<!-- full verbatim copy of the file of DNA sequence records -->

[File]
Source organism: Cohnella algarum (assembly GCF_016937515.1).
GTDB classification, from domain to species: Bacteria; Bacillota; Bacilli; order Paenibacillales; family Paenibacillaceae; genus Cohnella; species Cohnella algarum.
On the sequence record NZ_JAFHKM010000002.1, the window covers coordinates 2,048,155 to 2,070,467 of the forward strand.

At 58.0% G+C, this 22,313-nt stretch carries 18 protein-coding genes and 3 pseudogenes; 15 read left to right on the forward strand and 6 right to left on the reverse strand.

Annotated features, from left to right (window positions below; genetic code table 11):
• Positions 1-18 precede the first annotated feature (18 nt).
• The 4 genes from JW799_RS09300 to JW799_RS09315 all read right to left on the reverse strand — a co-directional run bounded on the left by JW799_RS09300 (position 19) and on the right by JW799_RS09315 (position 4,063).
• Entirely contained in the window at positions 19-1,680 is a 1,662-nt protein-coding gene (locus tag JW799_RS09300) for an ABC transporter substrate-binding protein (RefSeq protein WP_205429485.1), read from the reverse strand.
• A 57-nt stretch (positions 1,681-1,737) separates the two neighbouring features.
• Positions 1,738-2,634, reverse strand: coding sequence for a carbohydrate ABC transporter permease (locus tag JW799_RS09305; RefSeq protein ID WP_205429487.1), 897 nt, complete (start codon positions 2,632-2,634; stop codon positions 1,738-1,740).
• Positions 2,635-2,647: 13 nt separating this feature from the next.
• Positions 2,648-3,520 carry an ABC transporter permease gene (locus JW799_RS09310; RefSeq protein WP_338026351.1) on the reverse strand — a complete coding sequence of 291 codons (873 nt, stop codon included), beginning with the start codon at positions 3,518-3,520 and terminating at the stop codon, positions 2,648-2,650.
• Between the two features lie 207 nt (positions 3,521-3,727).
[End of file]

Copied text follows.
Source organism: Cohnella algarum (assembly GCF_016937515.1).
GTDB classification, from domain to species: Bacteria; Bacillota; Bacilli; order Paenibacillales; family Paenibacillaceae; genus Cohnella; species Cohnella algarum.
On the sequence record NZ_JAFHKM010000002.1, the window covers coordinates 2,048,155 to 2,070,467 of the forward strand.

At 58.0% G+C, this 22,313-nt stretch carries 18 protein-coding genes and 3 pseudogenes; 15 read left to right on the forward strand and 6 right to left on the reverse strand.

Annotated features, from left to right (window positions below; genetic code table 11):
• Positions 1-18 precede the first annotated feature (18 nt).
• The 4 genes from JW799_RS09300 to JW799_RS09315 all read right to left on the reverse strand — a co-directional run bounded on the left by JW799_RS09300 (position 19) and on the right by JW799_RS09315 (position 4,063).
• Entirely contained in the window at positions 19-1,680 is a 1,662-nt protein-coding gene (locus tag JW799_RS09300) for an ABC transporter substrate-binding protein (RefSeq protein WP_205429485.1), read from the reverse strand.
• A 57-nt stretch (positions 1,681-1,737) separates the two neighbouring features.
• Positions 1,738-2,634, reverse strand: coding sequence for a carbohydrate ABC transporter permease (locus tag JW799_RS09305; RefSeq protein ID WP_205429487.1), 897 nt, complete (start codon positions 2,632-2,634; stop codon positions 1,738-1,740).
• Positions 2,635-2,647: 13 nt separating this feature from the next.
• Positions 2,648-3,520 carry an ABC transporter permease gene (locus JW799_RS09310; RefSeq protein WP_338026351.1) on the reverse strand — a complete coding sequence of 291 codons (873 nt, stop codon included), beginning with the start codon at positions 3,518-3,520 and terminating at the stop codon, positions 2,648-2,650.
• Between the two features lie 207 nt (positions 3,521-3,727).